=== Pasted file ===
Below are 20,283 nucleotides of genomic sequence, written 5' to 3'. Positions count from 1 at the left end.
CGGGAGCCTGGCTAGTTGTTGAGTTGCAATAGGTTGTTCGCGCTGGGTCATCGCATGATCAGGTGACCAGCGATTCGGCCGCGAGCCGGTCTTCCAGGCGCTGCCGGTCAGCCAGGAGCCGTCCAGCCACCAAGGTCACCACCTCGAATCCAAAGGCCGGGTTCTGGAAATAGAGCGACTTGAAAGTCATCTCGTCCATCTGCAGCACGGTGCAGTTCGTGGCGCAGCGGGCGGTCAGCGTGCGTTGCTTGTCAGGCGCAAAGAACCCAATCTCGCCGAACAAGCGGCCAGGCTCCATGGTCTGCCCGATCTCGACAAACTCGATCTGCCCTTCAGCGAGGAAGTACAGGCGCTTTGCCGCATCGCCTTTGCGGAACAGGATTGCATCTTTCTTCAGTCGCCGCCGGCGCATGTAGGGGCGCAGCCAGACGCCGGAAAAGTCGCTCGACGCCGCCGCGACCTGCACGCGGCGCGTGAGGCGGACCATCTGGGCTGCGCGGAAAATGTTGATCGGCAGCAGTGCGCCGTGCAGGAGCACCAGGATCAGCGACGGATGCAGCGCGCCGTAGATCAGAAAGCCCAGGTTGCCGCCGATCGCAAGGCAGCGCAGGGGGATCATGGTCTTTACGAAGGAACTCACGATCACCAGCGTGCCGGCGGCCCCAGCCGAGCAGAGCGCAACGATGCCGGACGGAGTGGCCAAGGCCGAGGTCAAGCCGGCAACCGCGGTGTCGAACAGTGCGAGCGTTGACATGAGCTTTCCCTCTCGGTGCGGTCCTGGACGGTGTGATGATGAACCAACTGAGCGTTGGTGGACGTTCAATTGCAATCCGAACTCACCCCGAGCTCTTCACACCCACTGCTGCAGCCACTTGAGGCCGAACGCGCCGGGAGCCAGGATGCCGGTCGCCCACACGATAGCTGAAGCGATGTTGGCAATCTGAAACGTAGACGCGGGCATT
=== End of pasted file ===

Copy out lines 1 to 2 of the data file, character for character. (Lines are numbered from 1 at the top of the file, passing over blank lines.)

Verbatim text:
Below are 20,283 nucleotides of genomic sequence, written 5' to 3'. Positions count from 1 at the left end.
CGGGAGCCTGGCTAGTTGTTGAGTTGCAATAGGTTGTTCGCGCTGGGTCATCGCATGATCAGGTGACCAGCGATTCGGCCGCGAGCCGGTCTTCCAGGCGCTGCCGGTCAGCCAGGAGCCGTCCAGCCACCAAGGTCACCACCTCGAATCCAAAGGCCGGGTTCTGGAAATAGAGCGACTTGAAAGTCATCTCGTCCATCTGCAGCACGGTGCAGTTCGTGGCGCAGCGGGCGGTCAGCGTGCGTTGCTTGTCAGGCGCAAAGAACCCAATCTCGCCGAACAAGCGGCCAGGCTCCATGGTCTGCCCGATCTCGACAAACTCGATCTGCCCTTCAGCGAGGAAGTACAGGCGCTTTGCCGCATCGCCTTTGCGGAACAGGATTGCATCTTTCTTCAGTCGCCGCCGGCGCATGTAGGGGCGCAGCCAGACGCCGGAAAAGTCGCTCGACGCCGCCGCGACCTGCACGCGGCGCGTGAGGCGGACCATCTGGGCTGCGCGGAAAATGTTGATCGGCAGCAGTGCGCCGTGCAGGAGCACCAGGATCAGCGACGGATGCAGCGCGCCGTAGATCAGAAAGCCCAGGTTGCCGCCGATCGCAAGGCAGCGCAGGGGGATCATGGTCTTTACGAAGGAACTCACGATCACCAGCGTGCCGGCGGCCCCAGCCGAGCAGAGCGCAACGATGCCGGACGGAGTGGCCAAGGCCGAGGTCAAGCCGGCAACCGCGGTGTCGAACAGTGCGAGCGTTGACATGAGCTTTCCCTCTCGGTGCGGTCCTGGACGGTGTGATGATGAACCAACTGAGCGTTGGTGGACGTTCAATTGCAATCCGAACTCACCCCGAGCTCTTCACACCCACTGCTGCAGCCACTTGAGGCCGAACGCGCCGGGAGCCAGGATGCCGGTCGCCCACACGATAGCTGAAGCGATGTTGGCAATCTGAAACGTAGACGCGGGCATT